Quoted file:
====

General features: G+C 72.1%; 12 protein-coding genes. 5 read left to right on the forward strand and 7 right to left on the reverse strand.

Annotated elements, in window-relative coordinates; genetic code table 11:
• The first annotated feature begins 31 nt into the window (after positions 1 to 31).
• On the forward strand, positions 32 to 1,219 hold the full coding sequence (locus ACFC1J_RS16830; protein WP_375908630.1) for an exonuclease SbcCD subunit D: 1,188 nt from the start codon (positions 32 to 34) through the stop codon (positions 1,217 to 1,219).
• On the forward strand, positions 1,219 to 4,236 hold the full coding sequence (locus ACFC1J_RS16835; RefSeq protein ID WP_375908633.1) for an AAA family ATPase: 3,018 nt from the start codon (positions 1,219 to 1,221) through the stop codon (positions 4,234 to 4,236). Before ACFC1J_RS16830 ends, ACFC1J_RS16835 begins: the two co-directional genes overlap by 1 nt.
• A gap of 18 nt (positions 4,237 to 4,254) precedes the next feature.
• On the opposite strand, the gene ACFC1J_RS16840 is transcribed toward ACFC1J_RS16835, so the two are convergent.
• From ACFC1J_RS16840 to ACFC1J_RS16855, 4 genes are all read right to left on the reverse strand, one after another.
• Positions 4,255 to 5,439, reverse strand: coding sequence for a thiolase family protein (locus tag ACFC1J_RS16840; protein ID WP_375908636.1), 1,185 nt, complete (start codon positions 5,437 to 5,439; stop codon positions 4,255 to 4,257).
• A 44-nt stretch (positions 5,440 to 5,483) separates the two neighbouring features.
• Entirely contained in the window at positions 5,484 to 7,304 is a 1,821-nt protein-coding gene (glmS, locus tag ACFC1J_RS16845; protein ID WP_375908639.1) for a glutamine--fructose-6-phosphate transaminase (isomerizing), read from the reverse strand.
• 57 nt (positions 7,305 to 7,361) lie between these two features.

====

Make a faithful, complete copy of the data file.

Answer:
General features: G+C 72.1%; 12 protein-coding genes. 5 read left to right on the forward strand and 7 right to left on the reverse strand.

Annotated elements, in window-relative coordinates; genetic code table 11:
• The first annotated feature begins 31 nt into the window (after positions 1 to 31).
• On the forward strand, positions 32 to 1,219 hold the full coding sequence (locus ACFC1J_RS16830; protein WP_375908630.1) for an exonuclease SbcCD subunit D: 1,188 nt from the start codon (positions 32 to 34) through the stop codon (positions 1,217 to 1,219).
• On the forward strand, positions 1,219 to 4,236 hold the full coding sequence (locus ACFC1J_RS16835; RefSeq protein ID WP_375908633.1) for an AAA family ATPase: 3,018 nt from the start codon (positions 1,219 to 1,221) through the stop codon (positions 4,234 to 4,236). Before ACFC1J_RS16830 ends, ACFC1J_RS16835 begins: the two co-directional genes overlap by 1 nt.
• A gap of 18 nt (positions 4,237 to 4,254) precedes the next feature.
• On the opposite strand, the gene ACFC1J_RS16840 is transcribed toward ACFC1J_RS16835, so the two are convergent.
• From ACFC1J_RS16840 to ACFC1J_RS16855, 4 genes are all read right to left on the reverse strand, one after another.
• Positions 4,255 to 5,439, reverse strand: coding sequence for a thiolase family protein (locus tag ACFC1J_RS16840; protein ID WP_375908636.1), 1,185 nt, complete (start codon positions 5,437 to 5,439; stop codon positions 4,255 to 4,257).
• A 44-nt stretch (positions 5,440 to 5,483) separates the two neighbouring features.
• Entirely contained in the window at positions 5,484 to 7,304 is a 1,821-nt protein-coding gene (glmS, locus tag ACFC1J_RS16845; protein ID WP_375908639.1) for a glutamine--fructose-6-phosphate transaminase (isomerizing), read from the reverse strand.
• 57 nt (positions 7,305 to 7,361) lie between these two features.